Madagascar opposition slams government for vetoing PM nominees

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Opposition MPs and their supporters gather on the May 13 Square on Antananarivo on May 26, 2018, to demand the resignation of Madagascar’s President Hery Rajaonarimampianina.
Madagascar has been rocked by violent protests over electoral laws that the opposition says are designed to bar their candidates from participating in elections expected this year. Since April 21, hundreds of opposition supporters have occupied a key square in the heart of the capital Antananarivo, demanding Rajaonarimampianina resign. / AFP PHOTO / RIJASOLO

Madagascar’s opposition condemned President Hery Rajaonarimampianina on Saturday for rejecting their nominations for a “consensus” prime minister, who it is hoped will lift a crisis sparked by controversial electoral reform laws.

Madagascar has been rocked by violent protests since April 21 that initially sought to oppose the new laws the opposition said were crafted to bar their candidates from participating in elections planned for later this year.

The Constitutional Court has ordered President Rajaonarimampianina to form a government of national unity with a “consensus prime minister” to avert a full-blown crisis.

“We nominated lawmakers Christine Razanamahasoa, Roberto Tinoka and Hanitriniaina Razafimanantsoa to be prime minister but they were all rejected by (President) Hery Rajaonarimampianina” said opposition parliamentarian Arnaud Tody during a well-attended protest vigil in the May 13 square in the capital Antananarivo.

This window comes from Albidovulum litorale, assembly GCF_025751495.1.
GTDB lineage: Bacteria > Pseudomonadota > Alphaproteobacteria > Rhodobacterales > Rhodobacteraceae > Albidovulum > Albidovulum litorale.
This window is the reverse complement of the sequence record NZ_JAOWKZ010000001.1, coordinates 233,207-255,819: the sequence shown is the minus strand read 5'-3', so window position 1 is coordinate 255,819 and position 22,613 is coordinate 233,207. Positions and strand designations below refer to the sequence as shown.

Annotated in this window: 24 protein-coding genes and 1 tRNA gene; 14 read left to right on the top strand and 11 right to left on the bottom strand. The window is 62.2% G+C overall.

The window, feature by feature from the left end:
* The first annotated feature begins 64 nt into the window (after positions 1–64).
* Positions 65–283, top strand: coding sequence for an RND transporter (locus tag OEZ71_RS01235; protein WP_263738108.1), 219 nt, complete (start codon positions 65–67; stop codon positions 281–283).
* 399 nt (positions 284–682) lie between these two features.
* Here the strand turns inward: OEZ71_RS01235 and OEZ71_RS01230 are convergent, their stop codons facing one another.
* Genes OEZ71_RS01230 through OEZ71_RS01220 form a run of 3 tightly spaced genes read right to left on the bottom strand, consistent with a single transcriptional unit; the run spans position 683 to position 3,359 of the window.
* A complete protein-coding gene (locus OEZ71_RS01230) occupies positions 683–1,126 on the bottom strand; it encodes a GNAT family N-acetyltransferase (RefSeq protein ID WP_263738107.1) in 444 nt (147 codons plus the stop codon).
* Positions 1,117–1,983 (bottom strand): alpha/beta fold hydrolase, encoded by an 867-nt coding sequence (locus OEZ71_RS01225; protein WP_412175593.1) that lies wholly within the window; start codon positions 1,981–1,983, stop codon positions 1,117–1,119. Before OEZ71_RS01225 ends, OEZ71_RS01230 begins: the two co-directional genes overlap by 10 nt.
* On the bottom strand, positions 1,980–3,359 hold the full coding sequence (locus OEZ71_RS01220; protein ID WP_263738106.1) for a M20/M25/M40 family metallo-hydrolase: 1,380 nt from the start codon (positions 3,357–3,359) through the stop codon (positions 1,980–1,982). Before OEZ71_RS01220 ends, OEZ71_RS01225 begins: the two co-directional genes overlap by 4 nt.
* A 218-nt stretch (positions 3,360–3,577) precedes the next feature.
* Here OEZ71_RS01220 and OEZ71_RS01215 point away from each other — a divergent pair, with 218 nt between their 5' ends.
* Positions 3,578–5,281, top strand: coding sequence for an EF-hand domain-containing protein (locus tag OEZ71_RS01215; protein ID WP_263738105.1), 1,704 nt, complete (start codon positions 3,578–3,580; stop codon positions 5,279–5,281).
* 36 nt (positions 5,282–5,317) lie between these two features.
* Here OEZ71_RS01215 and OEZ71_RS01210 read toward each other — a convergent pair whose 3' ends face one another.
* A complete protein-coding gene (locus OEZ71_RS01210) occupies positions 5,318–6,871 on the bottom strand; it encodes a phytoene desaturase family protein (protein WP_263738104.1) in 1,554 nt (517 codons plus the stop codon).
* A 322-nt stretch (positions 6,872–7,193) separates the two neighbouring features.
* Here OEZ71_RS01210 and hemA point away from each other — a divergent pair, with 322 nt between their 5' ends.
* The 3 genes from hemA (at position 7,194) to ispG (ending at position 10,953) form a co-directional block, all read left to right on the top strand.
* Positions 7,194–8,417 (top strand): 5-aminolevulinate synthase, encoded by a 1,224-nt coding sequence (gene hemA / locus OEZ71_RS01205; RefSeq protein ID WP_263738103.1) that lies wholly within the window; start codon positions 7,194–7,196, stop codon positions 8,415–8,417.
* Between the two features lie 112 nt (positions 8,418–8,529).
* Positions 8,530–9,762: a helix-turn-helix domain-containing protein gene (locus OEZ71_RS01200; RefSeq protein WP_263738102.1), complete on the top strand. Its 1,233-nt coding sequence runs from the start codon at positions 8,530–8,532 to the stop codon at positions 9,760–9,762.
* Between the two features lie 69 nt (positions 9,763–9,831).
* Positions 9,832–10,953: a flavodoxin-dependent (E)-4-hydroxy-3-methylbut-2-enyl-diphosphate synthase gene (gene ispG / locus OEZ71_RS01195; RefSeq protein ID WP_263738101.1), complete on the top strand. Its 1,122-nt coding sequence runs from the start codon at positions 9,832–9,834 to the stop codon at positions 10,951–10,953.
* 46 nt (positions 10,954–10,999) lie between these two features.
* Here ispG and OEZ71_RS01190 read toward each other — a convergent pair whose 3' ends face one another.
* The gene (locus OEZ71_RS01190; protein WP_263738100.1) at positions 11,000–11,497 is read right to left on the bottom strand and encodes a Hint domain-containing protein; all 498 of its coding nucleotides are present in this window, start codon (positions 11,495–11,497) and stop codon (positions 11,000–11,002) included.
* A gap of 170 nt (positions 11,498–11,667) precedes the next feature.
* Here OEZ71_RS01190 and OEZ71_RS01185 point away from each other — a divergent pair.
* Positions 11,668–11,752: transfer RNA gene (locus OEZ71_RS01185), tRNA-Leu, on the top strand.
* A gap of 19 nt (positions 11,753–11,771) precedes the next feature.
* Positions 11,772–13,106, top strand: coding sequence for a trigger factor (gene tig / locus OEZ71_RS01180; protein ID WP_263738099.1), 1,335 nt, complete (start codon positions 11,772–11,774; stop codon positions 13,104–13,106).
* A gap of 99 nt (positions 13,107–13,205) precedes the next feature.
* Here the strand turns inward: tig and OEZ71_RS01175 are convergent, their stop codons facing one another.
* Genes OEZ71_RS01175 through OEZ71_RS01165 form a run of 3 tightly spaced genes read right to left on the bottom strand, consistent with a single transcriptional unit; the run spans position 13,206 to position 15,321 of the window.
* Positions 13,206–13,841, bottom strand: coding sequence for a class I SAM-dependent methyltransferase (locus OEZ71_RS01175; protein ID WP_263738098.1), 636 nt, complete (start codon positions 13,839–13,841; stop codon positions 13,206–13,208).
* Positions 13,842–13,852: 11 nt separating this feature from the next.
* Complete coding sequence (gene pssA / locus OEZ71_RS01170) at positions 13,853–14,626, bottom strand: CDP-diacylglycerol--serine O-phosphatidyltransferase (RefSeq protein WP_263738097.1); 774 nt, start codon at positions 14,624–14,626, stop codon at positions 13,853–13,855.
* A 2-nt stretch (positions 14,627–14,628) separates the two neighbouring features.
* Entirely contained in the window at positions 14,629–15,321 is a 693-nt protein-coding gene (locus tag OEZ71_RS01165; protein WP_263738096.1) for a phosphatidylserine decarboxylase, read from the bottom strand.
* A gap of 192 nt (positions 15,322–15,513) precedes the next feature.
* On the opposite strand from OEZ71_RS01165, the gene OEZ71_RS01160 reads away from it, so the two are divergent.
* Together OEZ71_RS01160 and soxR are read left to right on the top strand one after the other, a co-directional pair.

Since April 21, hundreds of opposition supporters have occupied the square, initially to protest the president’s proposed electoral reforms which they claimed were designed to bar their candidates from running in elections slated for this year.

But after those proposals were overturned by the courts, the protests have become a full-blown movement to oust Rajaonarimampianina.

Madagascar’s Constitutional Court said on Friday that the current government must resign by June 5 and that the president should name a new prime minister by June 12 at the latest to avert a political vacuum.

The Constitutional Court ruled that the composition of the new unity government should proportionately reflect the outcome of the last legislative elections in 2013.

However, interpreting this ruling has triggered fierce debate between the government and the opposition.

Both sides say they hold the majority in parliament, where many legislators have switched allegiances since 2013.

“If the prime minister is not (picked) from among the 73 lawmakers who have led the May 13 square protests then there will be no solution” to the crisis, added Razafimanantsoa.

All of the opposition nominees are members of the Mapar party which is led by former president Andry Rajoelina.

“We hope that the president will choose a neutral political figure because we are looking for consensus — not someone from one or other political camp,” said senate leader and leader of the ruling HVM party Rivo Rakotovao.

Neither domestic nor international efforts to resolve the crisis have yet borne fruit.

The most recent effort, a gathering of the National Reconciliation Council that included government and opposition delegates, finished inconclusively on Friday.

Defence Minister general Beni Xavier Rasolofonirina threatened on Thursday to deploy security forces if the government and opposition fail to resolve the crisis politically.